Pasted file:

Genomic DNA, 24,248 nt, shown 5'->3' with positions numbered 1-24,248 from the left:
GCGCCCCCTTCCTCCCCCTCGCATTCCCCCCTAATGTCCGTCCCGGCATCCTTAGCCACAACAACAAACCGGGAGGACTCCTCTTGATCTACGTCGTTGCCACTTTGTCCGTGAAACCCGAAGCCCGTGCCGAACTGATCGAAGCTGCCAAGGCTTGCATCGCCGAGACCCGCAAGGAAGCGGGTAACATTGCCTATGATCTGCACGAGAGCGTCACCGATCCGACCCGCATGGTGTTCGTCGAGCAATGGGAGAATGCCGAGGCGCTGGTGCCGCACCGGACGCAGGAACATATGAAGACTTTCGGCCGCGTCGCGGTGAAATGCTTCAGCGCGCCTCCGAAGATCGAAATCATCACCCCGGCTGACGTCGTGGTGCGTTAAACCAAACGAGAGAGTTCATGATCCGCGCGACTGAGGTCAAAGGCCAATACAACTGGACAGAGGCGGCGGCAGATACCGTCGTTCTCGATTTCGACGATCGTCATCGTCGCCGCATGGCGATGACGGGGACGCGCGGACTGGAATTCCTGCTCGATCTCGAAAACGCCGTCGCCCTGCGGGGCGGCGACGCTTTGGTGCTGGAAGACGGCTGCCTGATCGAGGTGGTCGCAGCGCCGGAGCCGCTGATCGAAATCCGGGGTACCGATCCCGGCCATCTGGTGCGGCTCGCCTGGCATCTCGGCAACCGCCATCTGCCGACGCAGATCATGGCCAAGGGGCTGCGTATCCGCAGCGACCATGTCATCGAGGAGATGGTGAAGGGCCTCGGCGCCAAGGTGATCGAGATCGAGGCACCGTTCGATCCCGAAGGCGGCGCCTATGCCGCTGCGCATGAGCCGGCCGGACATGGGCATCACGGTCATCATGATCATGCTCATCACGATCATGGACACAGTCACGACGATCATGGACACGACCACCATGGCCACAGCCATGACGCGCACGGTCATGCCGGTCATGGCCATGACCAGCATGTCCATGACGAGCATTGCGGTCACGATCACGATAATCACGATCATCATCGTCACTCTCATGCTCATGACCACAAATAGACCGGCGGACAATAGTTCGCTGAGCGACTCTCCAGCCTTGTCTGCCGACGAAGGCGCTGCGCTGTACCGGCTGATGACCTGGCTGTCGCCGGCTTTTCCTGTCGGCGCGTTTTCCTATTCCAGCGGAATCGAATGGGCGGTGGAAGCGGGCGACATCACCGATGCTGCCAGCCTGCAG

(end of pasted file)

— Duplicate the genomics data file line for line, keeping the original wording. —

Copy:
Genomic DNA, 24,248 nt, shown 5'->3' with positions numbered 1-24,248 from the left:
GCGCCCCCTTCCTCCCCCTCGCATTCCCCCCTAATGTCCGTCCCGGCATCCTTAGCCACAACAACAAACCGGGAGGACTCCTCTTGATCTACGTCGTTGCCACTTTGTCCGTGAAACCCGAAGCCCGTGCCGAACTGATCGAAGCTGCCAAGGCTTGCATCGCCGAGACCCGCAAGGAAGCGGGTAACATTGCCTATGATCTGCACGAGAGCGTCACCGATCCGACCCGCATGGTGTTCGTCGAGCAATGGGAGAATGCCGAGGCGCTGGTGCCGCACCGGACGCAGGAACATATGAAGACTTTCGGCCGCGTCGCGGTGAAATGCTTCAGCGCGCCTCCGAAGATCGAAATCATCACCCCGGCTGACGTCGTGGTGCGTTAAACCAAACGAGAGAGTTCATGATCCGCGCGACTGAGGTCAAAGGCCAATACAACTGGACAGAGGCGGCGGCAGATACCGTCGTTCTCGATTTCGACGATCGTCATCGTCGCCGCATGGCGATGACGGGGACGCGCGGACTGGAATTCCTGCTCGATCTCGAAAACGCCGTCGCCCTGCGGGGCGGCGACGCTTTGGTGCTGGAAGACGGCTGCCTGATCGAGGTGGTCGCAGCGCCGGAGCCGCTGATCGAAATCCGGGGTACCGATCCCGGCCATCTGGTGCGGCTCGCCTGGCATCTCGGCAACCGCCATCTGCCGACGCAGATCATGGCCAAGGGGCTGCGTATCCGCAGCGACCATGTCATCGAGGAGATGGTGAAGGGCCTCGGCGCCAAGGTGATCGAGATCGAGGCACCGTTCGATCCCGAAGGCGGCGCCTATGCCGCTGCGCATGAGCCGGCCGGACATGGGCATCACGGTCATCATGATCATGCTCATCACGATCATGGACACAGTCACGACGATCATGGACACGACCACCATGGCCACAGCCATGACGCGCACGGTCATGCCGGTCATGGCCATGACCAGCATGTCCATGACGAGCATTGCGGTCACGATCACGATAATCACGATCATCATCGTCACTCTCATGCTCATGACCACAAATAGACCGGCGGACAATAGTTCGCTGAGCGACTCTCCAGCCTTGTCTGCCGACGAAGGCGCTGCGCTGTACCGGCTGATGACCTGGCTGTCGCCGGCTTTTCCTGTCGGCGCGTTTTCCTATTCCAGCGGAATCGAATGGGCGGTGGAAGCGGGCGACATCACCGATGCTGCCAGCCTGCAG